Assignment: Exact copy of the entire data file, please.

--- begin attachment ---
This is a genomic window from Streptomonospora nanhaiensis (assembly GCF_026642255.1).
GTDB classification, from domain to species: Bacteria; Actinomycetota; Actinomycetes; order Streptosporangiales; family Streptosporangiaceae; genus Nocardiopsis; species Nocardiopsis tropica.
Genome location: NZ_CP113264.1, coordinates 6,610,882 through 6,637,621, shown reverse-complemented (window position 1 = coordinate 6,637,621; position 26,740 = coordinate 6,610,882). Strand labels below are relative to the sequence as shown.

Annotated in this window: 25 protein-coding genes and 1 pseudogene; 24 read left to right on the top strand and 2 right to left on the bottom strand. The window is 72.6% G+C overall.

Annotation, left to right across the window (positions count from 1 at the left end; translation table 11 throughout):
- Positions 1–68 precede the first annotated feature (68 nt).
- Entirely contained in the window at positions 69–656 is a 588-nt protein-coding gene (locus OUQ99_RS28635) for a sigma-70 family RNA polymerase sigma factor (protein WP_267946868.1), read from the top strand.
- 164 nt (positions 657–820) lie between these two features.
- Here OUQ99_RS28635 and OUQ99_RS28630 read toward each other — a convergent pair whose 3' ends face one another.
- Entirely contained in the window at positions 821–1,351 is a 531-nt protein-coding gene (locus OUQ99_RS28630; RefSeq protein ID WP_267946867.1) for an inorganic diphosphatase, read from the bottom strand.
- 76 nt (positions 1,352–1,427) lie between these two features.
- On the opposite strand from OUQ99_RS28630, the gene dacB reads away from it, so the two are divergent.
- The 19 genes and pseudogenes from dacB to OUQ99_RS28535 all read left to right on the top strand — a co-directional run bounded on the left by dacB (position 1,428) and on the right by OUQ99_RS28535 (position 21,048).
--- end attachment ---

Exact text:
This is a genomic window from Streptomonospora nanhaiensis (assembly GCF_026642255.1).
GTDB classification, from domain to species: Bacteria; Actinomycetota; Actinomycetes; order Streptosporangiales; family Streptosporangiaceae; genus Nocardiopsis; species Nocardiopsis tropica.
Genome location: NZ_CP113264.1, coordinates 6,610,882 through 6,637,621, shown reverse-complemented (window position 1 = coordinate 6,637,621; position 26,740 = coordinate 6,610,882). Strand labels below are relative to the sequence as shown.

Annotated in this window: 25 protein-coding genes and 1 pseudogene; 24 read left to right on the top strand and 2 right to left on the bottom strand. The window is 72.6% G+C overall.

Annotation, left to right across the window (positions count from 1 at the left end; translation table 11 throughout):
- Positions 1–68 precede the first annotated feature (68 nt).
- Entirely contained in the window at positions 69–656 is a 588-nt protein-coding gene (locus OUQ99_RS28635) for a sigma-70 family RNA polymerase sigma factor (protein WP_267946868.1), read from the top strand.
- 164 nt (positions 657–820) lie between these two features.
- Here OUQ99_RS28635 and OUQ99_RS28630 read toward each other — a convergent pair whose 3' ends face one another.
- Entirely contained in the window at positions 821–1,351 is a 531-nt protein-coding gene (locus OUQ99_RS28630; RefSeq protein ID WP_267946867.1) for an inorganic diphosphatase, read from the bottom strand.
- 76 nt (positions 1,352–1,427) lie between these two features.
- On the opposite strand from OUQ99_RS28630, the gene dacB reads away from it, so the two are divergent.
- The 19 genes and pseudogenes from dacB to OUQ99_RS28535 all read left to right on the top strand — a co-directional run bounded on the left by dacB (position 1,428) and on the right by OUQ99_RS28535 (position 21,048).